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Could someone tell me why my CD sounds good on everything but a discman??

-blake-

TRIBE Member
So, this problem has been driving me crazy for about a week or so, and I have no idea what to make of it or do about it.

When I make an audio mix down in Cubase, (whether it's .wav, .aif, .mp3) and then burn it to CD, the track will sound fine in everything but a disc man. In the discman it becomes very distorted like it's mad clipping.
I've normalized it, limited it, turned the master down..changed sample rates, the works...but it all yeilds the same result. It seems to only be with the audio mixdowns from Cubase too, because I burnt other mp3s (amateur and pro) and they sound fine in my player.
I'm sending these CDs out to a bunch of labels so I'd like to make sure they work in any kind of device before sending em away.
Does anyone have any idea what this could be about? Or should I even be concerned with it, if it works in 9/10 devices?

Any input would be greatly appreciated! Thanks.

Oh, the CD player is new Sony.....if that makes any difference. :)
 

Mike Richards

TRIBE Member
What headphones are you using to reference & are you using the same headphones on numerous CD Players. As well Headphone amps on those discmans aren't the best quality. Also it could be a crappy converter in that player.

Lots of possibilities
 

Isosceles_CAT

TRIBE Promoter
Open the soundfiles and look for clips. As long as there aren't any, the files are fine and the problem is in the player. I suspect this is most likely the case... HTH
 

-blake-

TRIBE Member
Thanks for the replies, guys.

I did use the same headphones on both discmans I tried - Sony V500s.

Isosceles cat: I ran the tracks through a normalizer set at .-1 db, so no clips in the track as far as I can tell.

I would think the problem is with the discmans, but because I tried it in two different ones, and other converted mp3s files work fine, I thought it was something else.

Thanks again.
 

Humanjava

TRIBE Member
If its to quiet then prob you have to compress a bit or get a better headphone amp.


If its distortion sometimes its easier to hear in headphones, but it could also be the way you hear in headphones. Frequencies arive at the ears in a different manner than in speakers. Almost no headphone is time aligned. Very few speakers are not time aligned but thats another debate.

One other thing that ISO might have had an idea on is that when he normalised that track he did it at -1db. Many older DACS distort at 0 db so this is good to keep in mind.

But with out hearing it I would say most the time its compression or lack of. Not that I am saying squash it or anything either, jsut that good comp and EQ work can make most music sound better. With in reason.
 
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beaker

TRIBE Member
sounds like something is wrong with your cd player. to be sure, i think you could test it by ripping the files from the cd and looking at the waveform to see if it's clipped. then record it out of your headphone jack while it's playing and check the waveform then.

however, you'll be looking for the peaks getting cut off which means it might be hard to tell if you've already mastered it with heavy compression or limiting.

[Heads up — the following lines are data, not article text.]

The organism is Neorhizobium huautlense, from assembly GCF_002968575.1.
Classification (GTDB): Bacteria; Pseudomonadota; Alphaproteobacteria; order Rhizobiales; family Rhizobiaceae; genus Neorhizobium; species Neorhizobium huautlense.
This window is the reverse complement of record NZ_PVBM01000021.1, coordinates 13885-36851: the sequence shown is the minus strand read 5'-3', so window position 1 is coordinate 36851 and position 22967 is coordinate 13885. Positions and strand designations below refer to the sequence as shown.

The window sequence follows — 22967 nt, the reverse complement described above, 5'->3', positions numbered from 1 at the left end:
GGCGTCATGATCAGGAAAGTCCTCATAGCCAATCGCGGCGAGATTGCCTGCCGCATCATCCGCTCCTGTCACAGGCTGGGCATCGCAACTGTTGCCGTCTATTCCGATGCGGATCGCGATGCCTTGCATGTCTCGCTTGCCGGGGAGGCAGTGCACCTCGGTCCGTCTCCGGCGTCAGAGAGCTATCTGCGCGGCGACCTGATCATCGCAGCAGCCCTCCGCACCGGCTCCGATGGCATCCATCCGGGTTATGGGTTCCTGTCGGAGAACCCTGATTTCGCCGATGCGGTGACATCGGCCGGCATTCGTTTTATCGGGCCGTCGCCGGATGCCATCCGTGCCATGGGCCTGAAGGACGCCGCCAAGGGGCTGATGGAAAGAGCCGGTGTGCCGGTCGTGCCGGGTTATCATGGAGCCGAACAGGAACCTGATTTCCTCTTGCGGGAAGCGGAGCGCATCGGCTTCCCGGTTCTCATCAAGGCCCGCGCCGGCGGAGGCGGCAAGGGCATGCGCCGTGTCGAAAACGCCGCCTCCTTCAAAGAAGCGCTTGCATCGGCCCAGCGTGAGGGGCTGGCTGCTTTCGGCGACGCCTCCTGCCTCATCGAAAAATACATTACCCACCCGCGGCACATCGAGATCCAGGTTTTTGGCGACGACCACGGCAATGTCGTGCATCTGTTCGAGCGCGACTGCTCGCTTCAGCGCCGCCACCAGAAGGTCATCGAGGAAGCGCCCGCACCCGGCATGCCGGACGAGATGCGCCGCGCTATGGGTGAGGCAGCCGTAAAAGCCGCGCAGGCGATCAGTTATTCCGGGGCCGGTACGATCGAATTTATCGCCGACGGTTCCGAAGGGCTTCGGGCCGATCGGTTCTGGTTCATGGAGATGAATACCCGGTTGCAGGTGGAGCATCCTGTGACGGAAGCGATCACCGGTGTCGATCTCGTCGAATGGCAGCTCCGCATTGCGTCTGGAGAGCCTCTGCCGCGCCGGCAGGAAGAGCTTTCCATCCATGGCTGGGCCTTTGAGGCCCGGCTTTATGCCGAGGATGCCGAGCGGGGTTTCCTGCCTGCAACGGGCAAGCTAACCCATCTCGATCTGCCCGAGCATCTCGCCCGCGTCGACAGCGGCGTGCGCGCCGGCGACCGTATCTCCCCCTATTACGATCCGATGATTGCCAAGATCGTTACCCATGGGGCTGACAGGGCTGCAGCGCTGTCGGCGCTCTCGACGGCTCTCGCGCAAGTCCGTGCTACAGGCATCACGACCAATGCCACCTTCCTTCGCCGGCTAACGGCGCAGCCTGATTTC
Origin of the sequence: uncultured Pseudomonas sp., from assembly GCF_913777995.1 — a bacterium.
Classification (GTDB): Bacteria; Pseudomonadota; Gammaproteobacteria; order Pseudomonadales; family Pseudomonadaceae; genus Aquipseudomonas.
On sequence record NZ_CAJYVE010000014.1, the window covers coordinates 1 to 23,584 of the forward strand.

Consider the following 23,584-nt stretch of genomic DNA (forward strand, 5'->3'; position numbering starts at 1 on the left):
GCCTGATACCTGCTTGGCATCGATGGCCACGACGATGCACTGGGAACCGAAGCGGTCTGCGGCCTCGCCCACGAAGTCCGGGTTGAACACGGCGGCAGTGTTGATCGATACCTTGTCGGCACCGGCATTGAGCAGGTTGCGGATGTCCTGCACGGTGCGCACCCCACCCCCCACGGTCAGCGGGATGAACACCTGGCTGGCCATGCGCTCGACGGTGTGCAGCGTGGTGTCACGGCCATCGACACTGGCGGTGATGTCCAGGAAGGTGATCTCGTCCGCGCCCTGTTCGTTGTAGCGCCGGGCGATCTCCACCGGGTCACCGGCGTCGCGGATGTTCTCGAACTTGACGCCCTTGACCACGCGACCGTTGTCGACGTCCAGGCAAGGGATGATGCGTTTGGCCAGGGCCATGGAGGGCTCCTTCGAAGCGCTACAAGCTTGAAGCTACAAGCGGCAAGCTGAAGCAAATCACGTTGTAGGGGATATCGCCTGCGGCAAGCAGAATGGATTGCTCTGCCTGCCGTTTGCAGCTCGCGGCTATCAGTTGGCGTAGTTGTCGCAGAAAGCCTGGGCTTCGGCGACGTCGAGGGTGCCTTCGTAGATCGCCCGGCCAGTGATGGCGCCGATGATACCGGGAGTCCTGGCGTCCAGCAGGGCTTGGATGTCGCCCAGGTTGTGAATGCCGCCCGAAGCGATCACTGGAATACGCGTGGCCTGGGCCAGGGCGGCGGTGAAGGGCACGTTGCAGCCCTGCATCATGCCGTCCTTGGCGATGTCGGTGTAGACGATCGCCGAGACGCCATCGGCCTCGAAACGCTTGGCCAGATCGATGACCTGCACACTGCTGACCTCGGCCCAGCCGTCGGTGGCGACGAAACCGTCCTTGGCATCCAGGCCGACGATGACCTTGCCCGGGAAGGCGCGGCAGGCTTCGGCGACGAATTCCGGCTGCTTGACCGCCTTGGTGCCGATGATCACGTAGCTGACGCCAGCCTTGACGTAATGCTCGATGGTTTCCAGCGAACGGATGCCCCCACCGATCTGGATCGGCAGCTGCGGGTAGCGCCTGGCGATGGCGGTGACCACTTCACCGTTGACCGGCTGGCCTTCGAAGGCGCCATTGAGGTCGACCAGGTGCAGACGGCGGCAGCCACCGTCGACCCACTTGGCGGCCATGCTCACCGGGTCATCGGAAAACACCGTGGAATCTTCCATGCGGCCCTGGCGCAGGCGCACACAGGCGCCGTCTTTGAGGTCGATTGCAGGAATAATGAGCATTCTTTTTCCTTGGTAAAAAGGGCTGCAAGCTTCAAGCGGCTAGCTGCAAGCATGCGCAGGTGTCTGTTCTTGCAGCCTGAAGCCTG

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physix

TRIBE Member
i had a batch of CDs that I thought were music CDs
but apparently were data CDs. They even worked in
my bathroom CD player and my computer CD player.


Put it in my car or give it out to others.... distortion.

Could it be the batch of CDs you got?
 

Deus

TRIBE Member
Yes, sometimes the CDs can cause distortion even when the waveform is fine and plays fine on the computer. It happened to me with Best Buy CDs, but when I switched to a more popular name brand the problem went away. Try different CDRs see if the problem still persists.
 

-blake-

TRIBE Member
Thanks guys.

Beaker, I tried the ripping and recording thing - rip sounded fine, and the strange thing is, when I recorded out of the headphone jack, the track wasn't clipping (it never went over 0 db) but it was still completely distorted.

I did think it was the CDs at first too - cuz they are shit, but I tried a Verbatim CD (which I guess are good?) and the exact same problem happened.

What I'm wondering is why other mp3s are transferring fine. That's probably the thing that's giving me the most confusion. I burnt a couple James Holden tracks onto the same CD, and they sound fine. :confused:

This is a rather strange problem I think..but I'll go get some better CDs and see what else I can do :)

Thanks for your help, everyone.
 

bob stone

TRIBE Member
what kida distortion is it?

is it the kind you get when your latency buffers are set too low,

or,

is it more of a crushing type?
 
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beaker

TRIBE Member
Originally posted by -blake-
Thanks guys.

Beaker, I tried the ripping and recording thing - rip sounded fine, and the strange thing is, when I recorded out of the headphone jack, the track wasn't clipping (it never went over 0 db) but it was still completely distorted.
even if you don't go over 0 dbfs, you can still see if a waveform is clipped by looking at it. for instance, you could record a clipped signal and then reduce it's gain with a plugin. at this point, the level won't be over 0 db but it will still sound distorted, just quieter. if all the peaks are getting cut off, giving the waveform a square-ish shape, then it often means it's been distorted. but like i said, if you run it through an ultramaximizer or some other hard limiter, it squashes the waveform as well.

anyways sorry i can't be of more help. if you figure out the problem, let us know. maybe try calling sony or try some cubase user forums.
 
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